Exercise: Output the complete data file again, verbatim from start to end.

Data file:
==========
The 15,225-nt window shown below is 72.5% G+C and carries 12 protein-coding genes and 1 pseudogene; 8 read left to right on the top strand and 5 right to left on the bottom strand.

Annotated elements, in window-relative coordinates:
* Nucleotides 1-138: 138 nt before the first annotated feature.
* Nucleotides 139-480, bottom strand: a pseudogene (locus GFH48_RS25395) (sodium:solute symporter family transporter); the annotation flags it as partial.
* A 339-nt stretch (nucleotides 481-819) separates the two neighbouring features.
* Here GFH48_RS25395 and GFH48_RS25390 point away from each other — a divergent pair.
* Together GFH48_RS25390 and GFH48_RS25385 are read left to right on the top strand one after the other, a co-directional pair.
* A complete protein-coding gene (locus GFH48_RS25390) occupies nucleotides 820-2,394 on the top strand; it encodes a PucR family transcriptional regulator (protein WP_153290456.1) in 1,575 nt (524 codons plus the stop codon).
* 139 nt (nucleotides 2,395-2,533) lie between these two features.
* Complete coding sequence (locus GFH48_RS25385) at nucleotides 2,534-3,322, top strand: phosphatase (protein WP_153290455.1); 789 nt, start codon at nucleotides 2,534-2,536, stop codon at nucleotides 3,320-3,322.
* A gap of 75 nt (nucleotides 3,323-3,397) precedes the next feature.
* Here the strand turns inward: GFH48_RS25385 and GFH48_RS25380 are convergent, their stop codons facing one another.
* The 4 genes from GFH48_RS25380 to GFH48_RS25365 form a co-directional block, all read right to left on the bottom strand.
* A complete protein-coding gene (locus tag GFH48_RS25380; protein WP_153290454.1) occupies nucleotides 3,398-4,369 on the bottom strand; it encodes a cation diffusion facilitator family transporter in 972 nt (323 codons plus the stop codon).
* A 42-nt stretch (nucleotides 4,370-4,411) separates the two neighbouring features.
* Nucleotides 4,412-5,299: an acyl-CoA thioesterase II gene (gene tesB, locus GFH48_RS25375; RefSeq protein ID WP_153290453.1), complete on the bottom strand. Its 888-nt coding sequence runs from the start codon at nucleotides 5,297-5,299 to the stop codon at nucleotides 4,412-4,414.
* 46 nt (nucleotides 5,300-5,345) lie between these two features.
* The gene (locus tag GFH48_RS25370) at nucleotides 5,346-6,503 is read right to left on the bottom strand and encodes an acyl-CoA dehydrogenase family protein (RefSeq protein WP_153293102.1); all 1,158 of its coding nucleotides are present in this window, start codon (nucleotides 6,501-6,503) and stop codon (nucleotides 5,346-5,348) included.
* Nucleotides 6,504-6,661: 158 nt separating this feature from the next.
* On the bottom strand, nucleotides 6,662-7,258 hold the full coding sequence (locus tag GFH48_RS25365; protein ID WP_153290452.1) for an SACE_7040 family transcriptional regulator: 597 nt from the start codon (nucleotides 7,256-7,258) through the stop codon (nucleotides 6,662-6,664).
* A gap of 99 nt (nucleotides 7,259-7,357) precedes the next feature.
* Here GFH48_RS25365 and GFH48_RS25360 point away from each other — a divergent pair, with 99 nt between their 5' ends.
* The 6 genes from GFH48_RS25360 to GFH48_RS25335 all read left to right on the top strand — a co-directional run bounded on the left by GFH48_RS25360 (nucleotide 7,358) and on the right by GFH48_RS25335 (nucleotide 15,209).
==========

The 15,225-nt window shown below is 72.5% G+C and carries 12 protein-coding genes and 1 pseudogene; 8 read left to right on the top strand and 5 right to left on the bottom strand.

Annotated elements, in window-relative coordinates:
* Nucleotides 1-138: 138 nt before the first annotated feature.
* Nucleotides 139-480, bottom strand: a pseudogene (locus GFH48_RS25395) (sodium:solute symporter family transporter); the annotation flags it as partial.
* A 339-nt stretch (nucleotides 481-819) separates the two neighbouring features.
* Here GFH48_RS25395 and GFH48_RS25390 point away from each other — a divergent pair.
* Together GFH48_RS25390 and GFH48_RS25385 are read left to right on the top strand one after the other, a co-directional pair.
* A complete protein-coding gene (locus GFH48_RS25390) occupies nucleotides 820-2,394 on the top strand; it encodes a PucR family transcriptional regulator (protein WP_153290456.1) in 1,575 nt (524 codons plus the stop codon).
* 139 nt (nucleotides 2,395-2,533) lie between these two features.
* Complete coding sequence (locus GFH48_RS25385) at nucleotides 2,534-3,322, top strand: phosphatase (protein WP_153290455.1); 789 nt, start codon at nucleotides 2,534-2,536, stop codon at nucleotides 3,320-3,322.
* A gap of 75 nt (nucleotides 3,323-3,397) precedes the next feature.
* Here the strand turns inward: GFH48_RS25385 and GFH48_RS25380 are convergent, their stop codons facing one another.
* The 4 genes from GFH48_RS25380 to GFH48_RS25365 form a co-directional block, all read right to left on the bottom strand.
* A complete protein-coding gene (locus tag GFH48_RS25380; protein WP_153290454.1) occupies nucleotides 3,398-4,369 on the bottom strand; it encodes a cation diffusion facilitator family transporter in 972 nt (323 codons plus the stop codon).
* A 42-nt stretch (nucleotides 4,370-4,411) separates the two neighbouring features.
* Nucleotides 4,412-5,299: an acyl-CoA thioesterase II gene (gene tesB, locus GFH48_RS25375; RefSeq protein ID WP_153290453.1), complete on the bottom strand. Its 888-nt coding sequence runs from the start codon at nucleotides 5,297-5,299 to the stop codon at nucleotides 4,412-4,414.
* 46 nt (nucleotides 5,300-5,345) lie between these two features.
* The gene (locus tag GFH48_RS25370) at nucleotides 5,346-6,503 is read right to left on the bottom strand and encodes an acyl-CoA dehydrogenase family protein (RefSeq protein WP_153293102.1); all 1,158 of its coding nucleotides are present in this window, start codon (nucleotides 6,501-6,503) and stop codon (nucleotides 5,346-5,348) included.
* Nucleotides 6,504-6,661: 158 nt separating this feature from the next.
* On the bottom strand, nucleotides 6,662-7,258 hold the full coding sequence (locus tag GFH48_RS25365; protein ID WP_153290452.1) for an SACE_7040 family transcriptional regulator: 597 nt from the start codon (nucleotides 7,256-7,258) through the stop codon (nucleotides 6,662-6,664).
* A gap of 99 nt (nucleotides 7,259-7,357) precedes the next feature.
* Here GFH48_RS25365 and GFH48_RS25360 point away from each other — a divergent pair, with 99 nt between their 5' ends.
* The 6 genes from GFH48_RS25360 to GFH48_RS25335 all read left to right on the top strand — a co-directional run bounded on the left by GFH48_RS25360 (nucleotide 7,358) and on the right by GFH48_RS25335 (nucleotide 15,209).